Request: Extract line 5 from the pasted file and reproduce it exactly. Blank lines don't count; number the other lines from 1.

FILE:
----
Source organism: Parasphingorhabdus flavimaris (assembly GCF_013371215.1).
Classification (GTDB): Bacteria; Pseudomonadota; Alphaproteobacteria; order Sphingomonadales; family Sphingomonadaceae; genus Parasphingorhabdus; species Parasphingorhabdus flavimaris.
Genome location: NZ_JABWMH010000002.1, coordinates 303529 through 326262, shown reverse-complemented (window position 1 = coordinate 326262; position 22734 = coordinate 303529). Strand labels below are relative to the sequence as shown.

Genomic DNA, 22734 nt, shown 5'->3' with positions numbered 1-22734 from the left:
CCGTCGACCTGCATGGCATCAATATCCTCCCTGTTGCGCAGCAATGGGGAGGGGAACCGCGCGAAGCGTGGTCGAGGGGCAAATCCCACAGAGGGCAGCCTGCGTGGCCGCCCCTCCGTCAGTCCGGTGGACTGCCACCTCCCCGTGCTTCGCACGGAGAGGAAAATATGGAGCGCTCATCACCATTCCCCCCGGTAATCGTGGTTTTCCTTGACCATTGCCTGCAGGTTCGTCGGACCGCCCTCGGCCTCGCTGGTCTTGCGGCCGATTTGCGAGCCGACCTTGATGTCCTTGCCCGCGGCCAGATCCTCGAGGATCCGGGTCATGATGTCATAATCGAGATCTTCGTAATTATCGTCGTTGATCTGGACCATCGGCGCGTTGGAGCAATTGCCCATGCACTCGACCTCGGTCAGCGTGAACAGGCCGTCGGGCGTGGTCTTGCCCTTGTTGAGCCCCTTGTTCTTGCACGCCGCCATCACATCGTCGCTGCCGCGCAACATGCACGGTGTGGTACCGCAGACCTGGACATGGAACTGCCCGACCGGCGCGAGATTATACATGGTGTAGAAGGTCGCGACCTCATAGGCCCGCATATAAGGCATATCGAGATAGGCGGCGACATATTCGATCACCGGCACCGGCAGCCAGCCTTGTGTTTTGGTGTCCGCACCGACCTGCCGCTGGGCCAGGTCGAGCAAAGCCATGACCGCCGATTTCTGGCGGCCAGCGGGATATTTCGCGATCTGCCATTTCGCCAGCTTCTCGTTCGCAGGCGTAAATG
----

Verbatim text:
CCGTCGACCTGCATGGCATCAATATCCTCCCTGTTGCGCAGCAATGGGGAGGGGAACCGCGCGAAGCGTGGTCGAGGGGCAAATCCCACAGAGGGCAGCCTGCGTGGCCGCCCCTCCGTCAGTCCGGTGGACTGCCACCTCCCCGTGCTTCGCACGGAGAGGAAAATATGGAGCGCTCATCACCATTCCCCCCGGTAATCGTGGTTTTCCTTGACCATTGCCTGCAGGTTCGTCGGACCGCCCTCGGCCTCGCTGGTCTTGCGGCCGATTTGCGAGCCGACCTTGATGTCCTTGCCCGCGGCCAGATCCTCGAGGATCCGGGTCATGATGTCATAATCGAGATCTTCGTAATTATCGTCGTTGATCTGGACCATCGGCGCGTTGGAGCAATTGCCCATGCACTCGACCTCGGTCAGCGTGAACAGGCCGTCGGGCGTGGTCTTGCCCTTGTTGAGCCCCTTGTTCTTGCACGCCGCCATCACATCGTCGCTGCCGCGCAACATGCACGGTGTGGTACCGCAGACCTGGACATGGAACTGCCCGACCGGCGCGAGATTATACATGGTGTAGAAGGTCGCGACCTCATAGGCCCGCATATAAGGCATATCGAGATAGGCGGCGACATATTCGATCACCGGCACCGGCAGCCAGCCTTGTGTTTTGGTGTCCGCACCGACCTGCCGCTGGGCCAGGTCGAGCAAAGCCATGACCGCCGATTTCTGGCGGCCAGCGGGATATTTCGCGATCTGCCATTTCGCCAGCTTCTCGTTCGCAGGCGTAAATG